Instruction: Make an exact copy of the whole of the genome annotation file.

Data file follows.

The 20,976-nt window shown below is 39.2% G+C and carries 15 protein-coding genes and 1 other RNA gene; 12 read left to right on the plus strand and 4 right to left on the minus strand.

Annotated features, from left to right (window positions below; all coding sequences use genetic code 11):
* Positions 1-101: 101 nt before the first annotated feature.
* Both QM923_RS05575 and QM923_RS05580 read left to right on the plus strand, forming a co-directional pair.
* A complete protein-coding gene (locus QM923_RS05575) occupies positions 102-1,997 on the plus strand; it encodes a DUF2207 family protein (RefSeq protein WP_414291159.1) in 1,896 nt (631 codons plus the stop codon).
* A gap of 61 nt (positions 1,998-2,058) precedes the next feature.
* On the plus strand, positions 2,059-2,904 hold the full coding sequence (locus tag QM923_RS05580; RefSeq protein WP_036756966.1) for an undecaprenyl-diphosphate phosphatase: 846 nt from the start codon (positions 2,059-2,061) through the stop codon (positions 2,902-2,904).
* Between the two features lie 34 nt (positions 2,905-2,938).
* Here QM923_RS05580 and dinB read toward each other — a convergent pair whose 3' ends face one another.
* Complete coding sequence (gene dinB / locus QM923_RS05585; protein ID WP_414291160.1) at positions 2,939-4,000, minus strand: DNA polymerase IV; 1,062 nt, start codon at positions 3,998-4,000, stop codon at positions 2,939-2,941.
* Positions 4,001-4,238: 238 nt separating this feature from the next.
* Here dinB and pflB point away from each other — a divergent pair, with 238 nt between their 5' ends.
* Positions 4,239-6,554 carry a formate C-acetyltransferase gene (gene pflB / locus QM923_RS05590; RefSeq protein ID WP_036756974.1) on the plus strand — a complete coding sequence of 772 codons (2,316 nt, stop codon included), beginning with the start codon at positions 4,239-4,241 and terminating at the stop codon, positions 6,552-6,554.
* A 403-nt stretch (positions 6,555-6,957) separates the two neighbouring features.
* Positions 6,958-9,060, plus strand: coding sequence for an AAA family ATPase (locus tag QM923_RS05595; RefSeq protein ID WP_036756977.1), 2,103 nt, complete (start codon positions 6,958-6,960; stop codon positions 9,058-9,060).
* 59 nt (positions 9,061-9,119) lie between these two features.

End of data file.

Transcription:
The 20,976-nt window shown below is 39.2% G+C and carries 15 protein-coding genes and 1 other RNA gene; 12 read left to right on the plus strand and 4 right to left on the minus strand.

Annotated features, from left to right (window positions below; all coding sequences use genetic code 11):
* Positions 1-101: 101 nt before the first annotated feature.
* Both QM923_RS05575 and QM923_RS05580 read left to right on the plus strand, forming a co-directional pair.
* A complete protein-coding gene (locus QM923_RS05575) occupies positions 102-1,997 on the plus strand; it encodes a DUF2207 family protein (RefSeq protein WP_414291159.1) in 1,896 nt (631 codons plus the stop codon).
* A gap of 61 nt (positions 1,998-2,058) precedes the next feature.
* On the plus strand, positions 2,059-2,904 hold the full coding sequence (locus tag QM923_RS05580; RefSeq protein WP_036756966.1) for an undecaprenyl-diphosphate phosphatase: 846 nt from the start codon (positions 2,059-2,061) through the stop codon (positions 2,902-2,904).
* Between the two features lie 34 nt (positions 2,905-2,938).
* Here QM923_RS05580 and dinB read toward each other — a convergent pair whose 3' ends face one another.
* Complete coding sequence (gene dinB / locus QM923_RS05585; protein ID WP_414291160.1) at positions 2,939-4,000, minus strand: DNA polymerase IV; 1,062 nt, start codon at positions 3,998-4,000, stop codon at positions 2,939-2,941.
* Positions 4,001-4,238: 238 nt separating this feature from the next.
* Here dinB and pflB point away from each other — a divergent pair, with 238 nt between their 5' ends.
* Positions 4,239-6,554 carry a formate C-acetyltransferase gene (gene pflB / locus QM923_RS05590; RefSeq protein ID WP_036756974.1) on the plus strand — a complete coding sequence of 772 codons (2,316 nt, stop codon included), beginning with the start codon at positions 4,239-4,241 and terminating at the stop codon, positions 6,552-6,554.
* A 403-nt stretch (positions 6,555-6,957) separates the two neighbouring features.
* Positions 6,958-9,060, plus strand: coding sequence for an AAA family ATPase (locus tag QM923_RS05595; RefSeq protein ID WP_036756977.1), 2,103 nt, complete (start codon positions 6,958-6,960; stop codon positions 9,058-9,060).
* 59 nt (positions 9,061-9,119) lie between these two features.